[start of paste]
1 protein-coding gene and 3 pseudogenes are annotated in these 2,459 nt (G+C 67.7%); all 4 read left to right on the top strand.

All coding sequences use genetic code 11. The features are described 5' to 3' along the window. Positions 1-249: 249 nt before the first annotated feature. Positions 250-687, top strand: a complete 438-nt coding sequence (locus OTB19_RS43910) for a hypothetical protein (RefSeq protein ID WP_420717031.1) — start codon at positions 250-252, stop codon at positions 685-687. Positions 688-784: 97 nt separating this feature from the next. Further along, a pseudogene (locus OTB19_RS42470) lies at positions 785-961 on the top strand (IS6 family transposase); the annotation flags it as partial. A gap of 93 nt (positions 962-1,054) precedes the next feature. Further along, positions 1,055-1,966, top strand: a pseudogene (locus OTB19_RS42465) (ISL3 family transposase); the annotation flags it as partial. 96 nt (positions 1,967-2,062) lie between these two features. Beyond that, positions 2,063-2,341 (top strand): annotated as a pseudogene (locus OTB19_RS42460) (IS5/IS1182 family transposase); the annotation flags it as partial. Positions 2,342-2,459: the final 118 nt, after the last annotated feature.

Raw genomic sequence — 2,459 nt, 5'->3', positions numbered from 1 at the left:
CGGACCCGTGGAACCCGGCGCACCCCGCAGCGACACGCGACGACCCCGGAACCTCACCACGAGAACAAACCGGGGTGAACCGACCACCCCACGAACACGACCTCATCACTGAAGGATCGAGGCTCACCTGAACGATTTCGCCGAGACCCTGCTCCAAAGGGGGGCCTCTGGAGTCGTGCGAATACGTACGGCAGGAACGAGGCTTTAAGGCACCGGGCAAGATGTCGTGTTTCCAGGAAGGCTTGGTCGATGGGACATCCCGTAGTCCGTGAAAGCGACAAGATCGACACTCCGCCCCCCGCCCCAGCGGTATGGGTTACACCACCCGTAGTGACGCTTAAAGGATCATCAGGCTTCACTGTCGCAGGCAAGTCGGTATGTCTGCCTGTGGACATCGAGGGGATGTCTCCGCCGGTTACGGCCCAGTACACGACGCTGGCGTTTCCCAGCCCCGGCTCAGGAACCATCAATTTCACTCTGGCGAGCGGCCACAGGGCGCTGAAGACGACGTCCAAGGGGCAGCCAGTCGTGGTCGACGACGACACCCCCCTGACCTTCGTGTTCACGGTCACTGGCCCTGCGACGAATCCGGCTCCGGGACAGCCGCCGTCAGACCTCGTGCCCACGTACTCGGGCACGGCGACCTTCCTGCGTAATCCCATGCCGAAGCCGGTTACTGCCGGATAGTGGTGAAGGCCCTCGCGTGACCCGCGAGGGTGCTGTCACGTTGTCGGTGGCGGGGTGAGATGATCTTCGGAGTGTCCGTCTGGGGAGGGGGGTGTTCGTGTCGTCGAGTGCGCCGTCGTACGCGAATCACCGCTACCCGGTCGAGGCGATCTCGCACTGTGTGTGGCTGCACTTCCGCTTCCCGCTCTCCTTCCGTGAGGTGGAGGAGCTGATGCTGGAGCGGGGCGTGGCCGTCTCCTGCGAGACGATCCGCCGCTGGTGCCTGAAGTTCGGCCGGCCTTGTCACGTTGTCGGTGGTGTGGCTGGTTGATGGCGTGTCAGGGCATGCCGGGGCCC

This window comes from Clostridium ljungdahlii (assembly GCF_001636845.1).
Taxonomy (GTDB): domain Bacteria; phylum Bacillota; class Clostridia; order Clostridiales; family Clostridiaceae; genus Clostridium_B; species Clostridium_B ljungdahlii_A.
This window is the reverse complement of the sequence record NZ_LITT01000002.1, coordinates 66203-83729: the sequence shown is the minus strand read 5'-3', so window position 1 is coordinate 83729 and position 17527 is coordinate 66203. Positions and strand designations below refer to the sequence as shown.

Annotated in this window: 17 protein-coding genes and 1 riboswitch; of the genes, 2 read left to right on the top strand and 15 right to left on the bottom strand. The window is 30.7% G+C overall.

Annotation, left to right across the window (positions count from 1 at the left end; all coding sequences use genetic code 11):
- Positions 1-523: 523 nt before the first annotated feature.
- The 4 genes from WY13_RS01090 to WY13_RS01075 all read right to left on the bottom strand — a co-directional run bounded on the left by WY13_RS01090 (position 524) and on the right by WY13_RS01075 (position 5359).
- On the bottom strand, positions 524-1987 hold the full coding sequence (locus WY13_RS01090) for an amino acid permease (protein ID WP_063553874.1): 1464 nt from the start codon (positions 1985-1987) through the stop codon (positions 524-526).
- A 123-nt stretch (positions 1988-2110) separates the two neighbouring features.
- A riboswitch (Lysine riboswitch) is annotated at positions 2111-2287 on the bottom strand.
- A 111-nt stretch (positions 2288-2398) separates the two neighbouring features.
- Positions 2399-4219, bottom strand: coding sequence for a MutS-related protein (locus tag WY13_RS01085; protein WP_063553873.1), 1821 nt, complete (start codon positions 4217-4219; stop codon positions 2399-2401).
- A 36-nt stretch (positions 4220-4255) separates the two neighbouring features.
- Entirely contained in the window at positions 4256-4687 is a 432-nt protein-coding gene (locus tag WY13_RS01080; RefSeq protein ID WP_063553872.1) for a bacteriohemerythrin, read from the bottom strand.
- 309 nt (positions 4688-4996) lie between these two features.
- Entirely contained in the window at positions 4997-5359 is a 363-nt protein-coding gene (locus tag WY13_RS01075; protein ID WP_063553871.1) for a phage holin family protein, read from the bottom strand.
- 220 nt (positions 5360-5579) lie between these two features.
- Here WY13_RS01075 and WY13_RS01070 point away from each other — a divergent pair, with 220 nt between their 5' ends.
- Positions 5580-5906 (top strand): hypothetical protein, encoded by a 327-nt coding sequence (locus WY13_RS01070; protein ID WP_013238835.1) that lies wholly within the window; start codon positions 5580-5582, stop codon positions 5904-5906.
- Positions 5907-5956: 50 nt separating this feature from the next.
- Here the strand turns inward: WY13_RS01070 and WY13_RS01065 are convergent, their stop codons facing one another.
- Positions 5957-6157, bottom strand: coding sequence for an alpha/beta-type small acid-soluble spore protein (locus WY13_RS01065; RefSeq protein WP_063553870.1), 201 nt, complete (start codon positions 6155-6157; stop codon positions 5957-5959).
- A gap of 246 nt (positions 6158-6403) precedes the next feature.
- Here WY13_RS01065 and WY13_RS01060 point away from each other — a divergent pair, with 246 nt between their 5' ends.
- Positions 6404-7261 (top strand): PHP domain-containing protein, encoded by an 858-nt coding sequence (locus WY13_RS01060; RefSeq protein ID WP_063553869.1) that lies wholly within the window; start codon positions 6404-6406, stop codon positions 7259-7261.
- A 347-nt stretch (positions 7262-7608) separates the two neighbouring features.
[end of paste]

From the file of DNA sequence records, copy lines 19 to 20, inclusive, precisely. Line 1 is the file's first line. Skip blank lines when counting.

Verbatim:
- 309 nt (positions 4688-4996) lie between these two features.
- Entirely contained in the window at positions 4997-5359 is a 363-nt protein-coding gene (locus tag WY13_RS01075; protein ID WP_063553871.1) for a phage holin family protein, read from the bottom strand.